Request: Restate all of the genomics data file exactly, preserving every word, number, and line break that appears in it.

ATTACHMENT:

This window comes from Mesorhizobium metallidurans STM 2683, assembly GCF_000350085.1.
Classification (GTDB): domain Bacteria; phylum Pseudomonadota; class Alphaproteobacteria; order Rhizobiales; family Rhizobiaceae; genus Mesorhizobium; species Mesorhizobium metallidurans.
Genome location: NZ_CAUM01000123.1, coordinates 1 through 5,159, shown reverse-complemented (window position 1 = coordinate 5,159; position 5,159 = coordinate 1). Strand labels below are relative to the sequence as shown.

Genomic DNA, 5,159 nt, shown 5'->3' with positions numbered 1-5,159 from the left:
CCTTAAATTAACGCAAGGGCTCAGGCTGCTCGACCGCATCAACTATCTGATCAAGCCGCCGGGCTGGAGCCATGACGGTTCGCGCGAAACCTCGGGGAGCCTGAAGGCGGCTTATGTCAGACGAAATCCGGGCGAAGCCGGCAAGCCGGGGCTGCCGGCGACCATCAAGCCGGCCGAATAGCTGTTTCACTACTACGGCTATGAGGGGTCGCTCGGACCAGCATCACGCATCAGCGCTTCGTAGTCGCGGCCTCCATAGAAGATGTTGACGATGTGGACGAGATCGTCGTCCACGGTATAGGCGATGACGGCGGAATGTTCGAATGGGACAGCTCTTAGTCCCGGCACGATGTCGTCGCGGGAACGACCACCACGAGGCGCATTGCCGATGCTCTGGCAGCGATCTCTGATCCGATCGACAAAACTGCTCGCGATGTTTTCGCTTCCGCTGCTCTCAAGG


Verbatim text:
This window comes from Mesorhizobium metallidurans STM 2683, assembly GCF_000350085.1.
Classification (GTDB): domain Bacteria; phylum Pseudomonadota; class Alphaproteobacteria; order Rhizobiales; family Rhizobiaceae; genus Mesorhizobium; species Mesorhizobium metallidurans.
Genome location: NZ_CAUM01000123.1, coordinates 1 through 5,159, shown reverse-complemented (window position 1 = coordinate 5,159; position 5,159 = coordinate 1). Strand labels below are relative to the sequence as shown.

Genomic DNA, 5,159 nt, shown 5'->3' with positions numbered 1-5,159 from the left:
CCTTAAATTAACGCAAGGGCTCAGGCTGCTCGACCGCATCAACTATCTGATCAAGCCGCCGGGCTGGAGCCATGACGGTTCGCGCGAAACCTCGGGGAGCCTGAAGGCGGCTTATGTCAGACGAAATCCGGGCGAAGCCGGCAAGCCGGGGCTGCCGGCGACCATCAAGCCGGCCGAATAGCTGTTTCACTACTACGGCTATGAGGGGTCGCTCGGACCAGCATCACGCATCAGCGCTTCGTAGTCGCGGCCTCCATAGAAGATGTTGACGATGTGGACGAGATCGTCGTCCACGGTATAGGCGATGACGGCGGAATGTTCGAATGGGACAGCTCTTAGTCCCGGCACGATGTCGTCGCGGGAACGACCACCACGAGGCGCATTGCCGATGCTCTGGCAGCGATCTCTGATCCGATCGACAAAACTGCTCGCGATGTTTTCGCTTCCGCTGCTCTCAAGG